We determined utilization distributions (cell size = 100x100m) for each individual for each season and year using fixed kernel density home range estimation (kde, adehabitatHR package in R) with reference bandwidth . Although smoothing parameter or bandwidth selection critically impacts kernel analysis , particularly the determination of home range outer contours and to a lesser extent the estimation of the utilization distribution [34, 35], there is no single best method of choosing it a priori . Unless data show a bivariate normal distribution, the reference bandwidth can over-smooth resulting in an UD larger than necessary . However selecting the bandwidth that minimizes least-squares cross-validation , an alternative approach incorporated into most statistical software packages, tends to under-smooth when using large datasets (i.e. thousands of data points from telemetry re-locations) resulting in an unnecessarily restricted UD . Alternative methods exist, such as “solve-the-equation plug in”  or reducing the reference bandwidth to a fixed  or even flexible  proportion, the use of which can be selected based on analysis requirements . A central consideration in the current analysis was to maximize areas of overlap of inter-specific competitors, so the reference bandwidth was selected with the tradeoff of acknowledging that the larger UDs resulting might be less sensitive to detecting spatial patterns. We converted kernel UDs (kUDs) to volume UDs (vUDs) describing the percentage of the total territory that needs to be utilized for a given cell to be included . We subtracted vUD values from 100 to arrive at a more intuitive value for each cell whereby low use cells get assigned low values and high use cells, high values (i.e. a cell with vUD of 75, which indicates that 75 % of the total range needs to be used to ensure that a lion uses this cell, becomes 100 - 75 = 25, which indicates that the probability of this cell being utilized by a lion is 0.25). To remove bias imposed by variation in territory size we integrated to 1 for each individual pride by dividing each cell value by the sum of all UD cell values for that pride.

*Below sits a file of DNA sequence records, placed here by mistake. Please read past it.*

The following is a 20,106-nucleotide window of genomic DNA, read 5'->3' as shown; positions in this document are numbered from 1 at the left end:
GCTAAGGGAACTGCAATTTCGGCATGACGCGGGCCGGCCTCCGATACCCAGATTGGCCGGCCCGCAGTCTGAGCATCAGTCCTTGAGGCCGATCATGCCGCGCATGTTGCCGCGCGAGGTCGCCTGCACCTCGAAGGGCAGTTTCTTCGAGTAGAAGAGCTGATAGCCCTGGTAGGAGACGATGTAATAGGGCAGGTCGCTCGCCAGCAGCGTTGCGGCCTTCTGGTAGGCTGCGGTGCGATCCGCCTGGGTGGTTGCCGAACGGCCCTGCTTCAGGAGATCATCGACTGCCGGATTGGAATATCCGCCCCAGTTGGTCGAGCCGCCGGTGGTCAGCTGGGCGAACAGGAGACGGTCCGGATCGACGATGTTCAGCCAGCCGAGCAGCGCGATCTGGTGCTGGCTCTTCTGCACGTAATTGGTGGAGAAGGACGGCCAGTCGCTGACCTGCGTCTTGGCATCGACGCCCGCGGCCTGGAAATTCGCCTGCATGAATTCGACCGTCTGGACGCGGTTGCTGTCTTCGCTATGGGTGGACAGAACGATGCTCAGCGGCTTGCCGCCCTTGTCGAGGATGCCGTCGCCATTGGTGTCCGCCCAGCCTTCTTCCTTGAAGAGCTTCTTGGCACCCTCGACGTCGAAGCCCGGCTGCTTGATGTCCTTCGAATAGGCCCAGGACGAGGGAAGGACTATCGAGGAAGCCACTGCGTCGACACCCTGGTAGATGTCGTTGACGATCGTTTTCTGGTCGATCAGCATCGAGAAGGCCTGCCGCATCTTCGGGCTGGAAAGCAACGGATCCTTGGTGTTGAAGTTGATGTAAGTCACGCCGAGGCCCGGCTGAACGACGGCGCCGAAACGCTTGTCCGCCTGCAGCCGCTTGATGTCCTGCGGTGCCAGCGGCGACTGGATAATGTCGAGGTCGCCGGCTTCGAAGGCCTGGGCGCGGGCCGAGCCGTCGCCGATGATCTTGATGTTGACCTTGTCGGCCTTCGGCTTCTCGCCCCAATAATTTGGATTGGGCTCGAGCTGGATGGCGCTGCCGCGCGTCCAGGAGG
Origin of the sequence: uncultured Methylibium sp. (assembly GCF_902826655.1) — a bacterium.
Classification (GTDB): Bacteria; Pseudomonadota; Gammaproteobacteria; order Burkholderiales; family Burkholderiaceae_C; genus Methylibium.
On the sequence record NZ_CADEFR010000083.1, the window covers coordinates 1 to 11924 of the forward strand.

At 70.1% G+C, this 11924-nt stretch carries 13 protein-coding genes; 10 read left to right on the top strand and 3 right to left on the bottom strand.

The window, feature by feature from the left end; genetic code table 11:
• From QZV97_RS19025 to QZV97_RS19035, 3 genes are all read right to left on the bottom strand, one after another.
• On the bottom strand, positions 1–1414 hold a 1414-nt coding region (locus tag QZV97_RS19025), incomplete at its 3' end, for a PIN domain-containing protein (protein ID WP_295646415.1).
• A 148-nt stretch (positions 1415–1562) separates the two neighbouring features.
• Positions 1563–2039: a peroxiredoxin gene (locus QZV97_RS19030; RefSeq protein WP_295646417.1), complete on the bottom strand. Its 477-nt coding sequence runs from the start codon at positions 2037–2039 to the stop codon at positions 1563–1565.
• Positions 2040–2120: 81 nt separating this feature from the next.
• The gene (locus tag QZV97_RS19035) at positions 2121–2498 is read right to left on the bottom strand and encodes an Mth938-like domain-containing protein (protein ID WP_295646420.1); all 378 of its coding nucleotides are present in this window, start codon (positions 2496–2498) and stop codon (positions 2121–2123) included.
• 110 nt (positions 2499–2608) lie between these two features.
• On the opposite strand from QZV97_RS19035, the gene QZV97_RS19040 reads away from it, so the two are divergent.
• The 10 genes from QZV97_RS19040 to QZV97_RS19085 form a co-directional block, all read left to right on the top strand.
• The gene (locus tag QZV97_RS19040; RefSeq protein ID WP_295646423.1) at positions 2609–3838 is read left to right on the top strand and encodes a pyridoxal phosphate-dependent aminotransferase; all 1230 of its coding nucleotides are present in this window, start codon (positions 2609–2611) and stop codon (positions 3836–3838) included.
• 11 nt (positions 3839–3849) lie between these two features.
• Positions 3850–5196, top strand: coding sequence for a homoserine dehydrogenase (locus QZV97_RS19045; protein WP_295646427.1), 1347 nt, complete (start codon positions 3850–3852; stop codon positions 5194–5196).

We then transformed this probability of use value into a measure of localized density by multiplying cell values by lion group size for that season as determined during regular monitoring. All lion age and sex classes were included in pride size counts. If a pride changed composition during the course of a single season, verified by repeated observations of a new pride size, the size for that season was determined by averaging the distinct pride sizes weighted by the estimated seasonal duration of each pride size. These use layers represent lion spatial utilization but because they are weighted by group size are not true probability density functions and cannot therefore be termed utilization distributions in the formal sense . Instead we consider these layers as localized density distributions (LDDs).
One pride – the Grumeti pride – contained two collared lions. These were spatially separated for prolonged periods (i.e. entire seasons) when one of the two females segregated herself from the pride to give birth, whereas the other female remained with the rest of the pride. We incorporated data from both individuals in order to represent more completely the full pride’s utilization of the landscape. To do this we calculated seasonal LDDs for each individual in the manner illustrated above and then joined the LDDs together by weighting each individual’s LDD values by the proportion of the total seasonal duration that it represented (i.e. if both individuals were tracked for the entire season, they were evenly weighted (50:50) but if one individual was tracked for 75 % of a given season and the other for the full season, weighting was 43:57). This method was followed for both dry and wet seasons.